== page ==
Anne Arundel Police Captain Apologizes To County’s Caucus Of African American Leaders For Social Media Post

Anne Arundel County police Capt. Jeffrey Silverman issued a written apology to the Caucus of African American Leaders after it filed a complaint to the department highlighting his “disparaging” social media comments about U.S. Sen. Kamala Harris, a black presidential candidate.

Carl Snowden, convener of the Caucus of African American Leaders, said a person who wished to remain anonymous pointed him to Silverman’s Facebook posts, sending screenshots of his comments. The caucus on March 1 filed a formal complaint to the Anne Arundel County Police Department’s Office of Professional Standards. The office’s Internal Affairs Unit investigated.

In at least one of the Facebook posts — there were a few and The Capital obtained about half a dozen screenshots — Silverman shared a link to a Fox News story about Harris titled “Kamala Harris says she listened to Snoop Dogg, Tupac while smoking weed in college years before they made music.” The article was based on an interview Harris had on a radio show.

Silverman wrote that Harris was an “idiot,” among other insults. Some of Silverman’s Facebook “friends” commented on his post and hurled disparaging comments, including that she endorsed “gangbangers,” referring to the renown hip hop artists.

Snowden said the captain’s comments were interpreted as racist and offensive by many, regardless of Silverman’s intent.

“I have come to understand that this post was culturally insensitive,” Silverman wrote in a letter to the caucus obtained by The Capital. “I assure you this was not my intention upon posting this comment and it was done so without malice. I apologize for the pain my words caused.”

Before being elected to her post in Congress as Democratic Senator representing California and then launching a presidential bid, Harris was a state prosecutor and then became the Attorney General of California.

Following the complaint in March, Silverman was transferred from his post as commanding officer of the department’s Criminal Investigation Division to the mostly administrative Support Services Division, where he remains the officer-in-charge. At the time Sgt. Jacklyn Davis, police spokeswoman, said Police Chief Timothy Altomare ordered an investigation and directed Silverman’s transfer as internal affairs delved into a complaint. Davis declined to say whether the transfer and that investigation were related to the caucus complaint.

“I think the point,” Snowden told The Capital, “is that if you are on the police department and if you are in a leadership position, you’re expected to conduct yourself at all times in a professional manner because you’re not reflecting an individual point of view, the public sees you as a member of the police department with these views.”

The Anne Arundel County Police Department’s Written Directive — a rule book of sorts for police — features guidelines for both department-sponsored and personal social media use.

Department personnel, according to the directive, “are free to express themselves as private citizens on social media sites to the degree that their speech does not impair working relationships of this department for which loyalty and confidentiality are… or negatively affect the public perception of the department.”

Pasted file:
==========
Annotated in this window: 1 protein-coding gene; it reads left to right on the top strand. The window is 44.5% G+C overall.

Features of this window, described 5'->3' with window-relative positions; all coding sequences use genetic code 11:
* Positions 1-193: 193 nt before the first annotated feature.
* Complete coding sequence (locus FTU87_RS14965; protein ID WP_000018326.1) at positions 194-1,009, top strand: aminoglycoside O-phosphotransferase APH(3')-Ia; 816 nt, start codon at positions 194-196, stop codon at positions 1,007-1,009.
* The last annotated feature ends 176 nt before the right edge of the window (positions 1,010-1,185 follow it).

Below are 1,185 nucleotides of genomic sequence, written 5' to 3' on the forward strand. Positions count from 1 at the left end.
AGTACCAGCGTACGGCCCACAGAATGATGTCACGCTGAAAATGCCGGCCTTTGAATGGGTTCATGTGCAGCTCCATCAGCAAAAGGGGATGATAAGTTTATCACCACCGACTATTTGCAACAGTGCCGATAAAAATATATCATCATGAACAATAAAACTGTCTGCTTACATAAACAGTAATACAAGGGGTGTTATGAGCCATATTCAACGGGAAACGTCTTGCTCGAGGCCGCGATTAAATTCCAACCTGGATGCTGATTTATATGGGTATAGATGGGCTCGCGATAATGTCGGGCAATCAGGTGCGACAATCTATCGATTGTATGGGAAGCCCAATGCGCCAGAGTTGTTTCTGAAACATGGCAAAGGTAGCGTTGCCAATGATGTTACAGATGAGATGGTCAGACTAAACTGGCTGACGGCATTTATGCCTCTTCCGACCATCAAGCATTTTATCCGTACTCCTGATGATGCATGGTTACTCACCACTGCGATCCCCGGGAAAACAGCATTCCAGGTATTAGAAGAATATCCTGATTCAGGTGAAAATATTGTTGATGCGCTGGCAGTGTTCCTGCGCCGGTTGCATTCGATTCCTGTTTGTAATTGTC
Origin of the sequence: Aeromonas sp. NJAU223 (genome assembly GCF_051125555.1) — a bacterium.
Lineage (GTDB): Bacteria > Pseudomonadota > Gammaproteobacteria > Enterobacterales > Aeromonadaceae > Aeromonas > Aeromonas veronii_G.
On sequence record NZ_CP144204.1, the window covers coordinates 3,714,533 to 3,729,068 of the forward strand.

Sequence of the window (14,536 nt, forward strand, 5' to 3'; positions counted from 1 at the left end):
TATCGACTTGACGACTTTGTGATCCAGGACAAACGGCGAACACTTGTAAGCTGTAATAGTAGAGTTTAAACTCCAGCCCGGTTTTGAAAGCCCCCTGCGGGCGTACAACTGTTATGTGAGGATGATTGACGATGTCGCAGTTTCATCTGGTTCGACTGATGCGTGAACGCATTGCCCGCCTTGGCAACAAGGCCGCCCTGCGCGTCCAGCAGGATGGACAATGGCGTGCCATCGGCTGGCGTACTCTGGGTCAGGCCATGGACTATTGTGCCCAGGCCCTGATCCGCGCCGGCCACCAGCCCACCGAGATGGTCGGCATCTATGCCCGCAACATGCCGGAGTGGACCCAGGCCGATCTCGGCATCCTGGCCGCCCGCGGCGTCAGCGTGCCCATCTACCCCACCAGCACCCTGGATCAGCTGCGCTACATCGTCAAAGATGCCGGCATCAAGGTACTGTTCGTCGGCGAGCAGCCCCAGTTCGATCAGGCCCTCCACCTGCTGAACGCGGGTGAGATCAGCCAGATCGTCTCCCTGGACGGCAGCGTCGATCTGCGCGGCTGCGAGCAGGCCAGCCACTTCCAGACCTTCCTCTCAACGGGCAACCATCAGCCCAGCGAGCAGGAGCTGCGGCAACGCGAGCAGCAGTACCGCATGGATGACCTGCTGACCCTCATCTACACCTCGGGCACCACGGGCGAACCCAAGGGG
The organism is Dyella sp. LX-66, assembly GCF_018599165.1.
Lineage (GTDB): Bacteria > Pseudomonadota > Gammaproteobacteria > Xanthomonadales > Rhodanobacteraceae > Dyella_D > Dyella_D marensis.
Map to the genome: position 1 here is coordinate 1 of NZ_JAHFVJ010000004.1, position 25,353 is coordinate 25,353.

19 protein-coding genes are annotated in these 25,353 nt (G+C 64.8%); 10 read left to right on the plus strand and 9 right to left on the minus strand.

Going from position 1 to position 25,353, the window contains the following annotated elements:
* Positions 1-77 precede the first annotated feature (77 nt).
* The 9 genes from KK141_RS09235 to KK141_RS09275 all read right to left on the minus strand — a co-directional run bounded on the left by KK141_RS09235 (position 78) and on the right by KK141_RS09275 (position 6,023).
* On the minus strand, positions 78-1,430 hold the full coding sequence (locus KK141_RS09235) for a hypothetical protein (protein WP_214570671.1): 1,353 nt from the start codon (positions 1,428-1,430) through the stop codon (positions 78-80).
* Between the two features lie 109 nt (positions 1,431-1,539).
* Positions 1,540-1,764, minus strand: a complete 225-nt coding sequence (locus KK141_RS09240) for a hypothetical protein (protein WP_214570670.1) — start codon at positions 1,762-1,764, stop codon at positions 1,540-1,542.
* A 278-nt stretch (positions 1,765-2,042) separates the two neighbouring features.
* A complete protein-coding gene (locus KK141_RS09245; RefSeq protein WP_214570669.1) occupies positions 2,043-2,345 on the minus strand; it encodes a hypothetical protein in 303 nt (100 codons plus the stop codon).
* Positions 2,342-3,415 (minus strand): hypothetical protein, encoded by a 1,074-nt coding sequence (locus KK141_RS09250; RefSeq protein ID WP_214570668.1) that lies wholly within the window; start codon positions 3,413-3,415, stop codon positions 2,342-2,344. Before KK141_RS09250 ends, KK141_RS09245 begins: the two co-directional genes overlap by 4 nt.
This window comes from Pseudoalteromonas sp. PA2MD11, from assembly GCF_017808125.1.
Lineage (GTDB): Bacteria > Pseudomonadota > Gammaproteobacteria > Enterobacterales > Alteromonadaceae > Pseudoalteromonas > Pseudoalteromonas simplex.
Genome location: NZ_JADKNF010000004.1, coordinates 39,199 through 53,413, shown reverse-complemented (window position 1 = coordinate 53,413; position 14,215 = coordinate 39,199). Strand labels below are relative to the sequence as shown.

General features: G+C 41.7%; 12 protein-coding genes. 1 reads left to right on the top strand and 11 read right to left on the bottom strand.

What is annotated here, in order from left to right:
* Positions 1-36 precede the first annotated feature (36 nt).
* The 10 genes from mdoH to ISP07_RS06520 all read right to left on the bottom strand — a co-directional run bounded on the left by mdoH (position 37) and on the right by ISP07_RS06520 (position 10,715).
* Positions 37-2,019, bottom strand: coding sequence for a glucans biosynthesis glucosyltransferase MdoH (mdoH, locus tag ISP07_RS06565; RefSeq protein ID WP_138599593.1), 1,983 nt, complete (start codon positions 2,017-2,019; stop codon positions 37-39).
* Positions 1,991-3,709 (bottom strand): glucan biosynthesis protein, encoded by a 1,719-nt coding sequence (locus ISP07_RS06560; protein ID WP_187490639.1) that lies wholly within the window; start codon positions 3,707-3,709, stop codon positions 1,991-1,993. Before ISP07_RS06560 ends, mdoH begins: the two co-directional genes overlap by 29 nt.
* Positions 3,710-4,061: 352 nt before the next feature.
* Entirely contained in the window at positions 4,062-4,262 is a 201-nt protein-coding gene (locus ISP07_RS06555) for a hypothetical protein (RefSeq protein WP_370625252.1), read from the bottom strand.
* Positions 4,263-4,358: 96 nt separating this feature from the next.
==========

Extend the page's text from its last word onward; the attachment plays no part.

Snowden made clear that Silverman’s comments crossed that line. Altomare said he emphasized the importance of police-community relations at his public address to the caucus Tuesday, when he read aloud Silverman’s apology.

“The Anne Arundel County Police Department is committed to its relationship with ALL of our community,” Altomare wrote in a statement Thursday. “Any conduct that impairs that relationship will NOT be tolerated.”

The Department declined to disclose the outcome of the investigation into Silverman’s social media posts.

“After a full investigation looking at all facts, this case was handled appropriately and corrective action was taken… We have worked very hard to be transparent with our community while staying within the boundaries of personnel law,” Altomare said.

Snowden said Silverman originally reached out to him to apologize privately, but that he declined that offer because he felt it should be made publicly. Altomare agreed that it was appropriate for the apology to be made in public because the social media posts were made publicly, hence his public remarks.

Davis said Silverman was away on leave for a summer vacation. He could not be reached for comment.

“When you’re trying to build, as they’re trying to do in Annapolis and Anne Arundel County, what they call ‘community policing,’ particularly in minority communities” founded upon public’s trust of police, Snowden said, “postings like this do not help.”

“For a police officer in leadership position, it’s highly inappropriate to ask taxpayers, who subsidize your and your colleagues salaries, to be exposed to these comments,” Snowden added, noting that the caucus accepted Silverman’s apology and expects to meet with the captain personally.

Silverman wrote in his apology that he understood that as a public official he’s accountable for his words and actions at all times.

He added: “I will certainly choose my words more carefully in the future.”


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